"History is always happening" at Little Rock Central High School National Historic Site
As director of the Southern Foodways Alliance at Ole Miss, a longtime columnist for the Oxford American, a contributing editor to Garden & Gun and author of books like "Southern Belly: The Ultimate Food Lover's Companion to the South," John T. Edge has long been considered the authority on Southern cuisine. But his interest and expertise on food and the cultural history surrounding it is hardly limited to the South. He writes a must-read monthly column in the New York Times, has authored books that survey quintessential American foods like fried chicken and apple pie, and next month, Workman Publishing will put out his latest, "The Truck Food Cookbook," which he described recently as "a cookbook tour of foods from around the world told from travels across the U.S."
Tell me about the Truck Food Cookbook.
It's a cookbook tour of foods from around the world told from travels across the U.S. There's everything from fried chicken cooked in the Taiwanese style that I had in New York City to the honest fusion food that helped popularize modern American street food — like the short-rib tacos with Kimchi salsa from Los Angeles. The food ranges from those kinds of new-guard standards to old-guard stuff that tells the story of immigration and effects on the country as a whole. Taco trucks have been feeding recently arrived Mexican immigrants and Americans generally for a couple of generations, and I don't think we paid close enough attention to it until all the hipsters started cooking this food and serving it from trucks. But this has been going on for a while, and the food's really great quality.
We're definitely amidst a food truck boom in Little Rock, with a newly opened food truck court, a food truck festival and Food Truck Fridays downtown, but there has been some push back from brick and mortar businesses.
That happens everywhere. It's going on in Nashville. It's going on in Atlanta. It's going on in Chicago. Little Rock will work through it just like other cities have. Other cities that have done a good job that can serve as examples — like the curatorial model of Madison, Wis., which has a city employee who curates street food. The city and university have kind of shaped a United-Nations-of-food out on University Plaza.
One of the most convincing arguments is that a good number of those doing street food are young entrepreneurs who aspire to brick and mortar businesses. Just in the course of writing this book, about 20 percent of those who at the point I wrote about them were working in a cart or trailer had become mortar businesses by the time the book is set to come out.
You think of Craig's BBQ in Devalls Bluff. Lawrence Craig started out selling barbecue, which he cooked on bedsprings, by the side of the road. He was a street food vendor of two generations ago. Now his sandwich place is beloved for good reason. He got a chance to make it and he did.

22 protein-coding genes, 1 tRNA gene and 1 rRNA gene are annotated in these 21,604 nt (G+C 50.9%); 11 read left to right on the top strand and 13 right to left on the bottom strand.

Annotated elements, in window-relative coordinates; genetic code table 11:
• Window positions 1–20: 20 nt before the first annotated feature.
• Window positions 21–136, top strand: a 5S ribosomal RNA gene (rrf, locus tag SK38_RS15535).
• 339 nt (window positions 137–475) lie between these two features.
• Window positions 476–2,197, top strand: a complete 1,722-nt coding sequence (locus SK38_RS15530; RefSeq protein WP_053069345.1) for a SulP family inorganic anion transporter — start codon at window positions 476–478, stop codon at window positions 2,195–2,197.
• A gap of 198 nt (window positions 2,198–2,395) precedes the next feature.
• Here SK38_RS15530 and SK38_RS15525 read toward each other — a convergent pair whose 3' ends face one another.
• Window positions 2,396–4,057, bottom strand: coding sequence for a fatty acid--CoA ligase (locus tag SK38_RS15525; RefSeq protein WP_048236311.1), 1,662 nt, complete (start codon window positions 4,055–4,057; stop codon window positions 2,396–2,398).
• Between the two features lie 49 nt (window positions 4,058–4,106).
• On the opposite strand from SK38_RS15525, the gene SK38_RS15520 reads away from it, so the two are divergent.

You'll be here soon for the literary festival. Where are you going to eat?
I love the Lassis Inn for buffalo fish. I'm planning to try The Root. I'll go back to Ashley's. Lee Richardson, in terms of his vision in interpreting Arkansas, is one of the really smart chefs around the South.
I wanted to ask you about Richardson. He calls his food New Americana. I think of it as traditional food chef-ed up, which seems to fit into a broader trend that's happening throughout the South and beyond.
Chefs two or three generations ago took their inspirations from Italy or France; those were the mother countries and that's what a good chef interpreted. And that was a really insecure time in American food and culinary culture. I think we value our own regional foods more now. I think what you're describing as a trend is more of a permanent revolution. I think what Lee's doing is part of a progression on the part of American eaters to value what's in their backyard — in terms of farmers, artisans and traditional foodways. I think that's here to stay.
In the 2010 Oxford American food issue that you guest edited, Sam Eifling went in search of Arkansas's signature cuisine and didn't really turn up anything definitive. Anything you'd nominate?
It was interesting going back and forth with him on the edits of that. It's not my place — I'm not from Arkansas. But the chicken liver spaghetti from around Tontitown strikes me as distinctive Arkansas food. The rice grits that Lee serves at Ashley's strikes me as an Arkansan food. The fried buffalo at Lassis strikes me as an Arkansan food.
I know you've got advance people and tipsters pointing you toward places to eat, but I'm sure you still come across bad food in search of good. What's the breakdown like?
I'd say about 35 to 40 percent good and about 60 to 65 percent bad. But the good is really really good, and you don't eat much of the bad.
What's your latest food obsession?
The mortadella and anchovy pizza at Dominica in New Orleans. It's a housemade mortadella with anchovies and tomato sauce and it sounds all incongruous, but it tastes pretty damn gruous.
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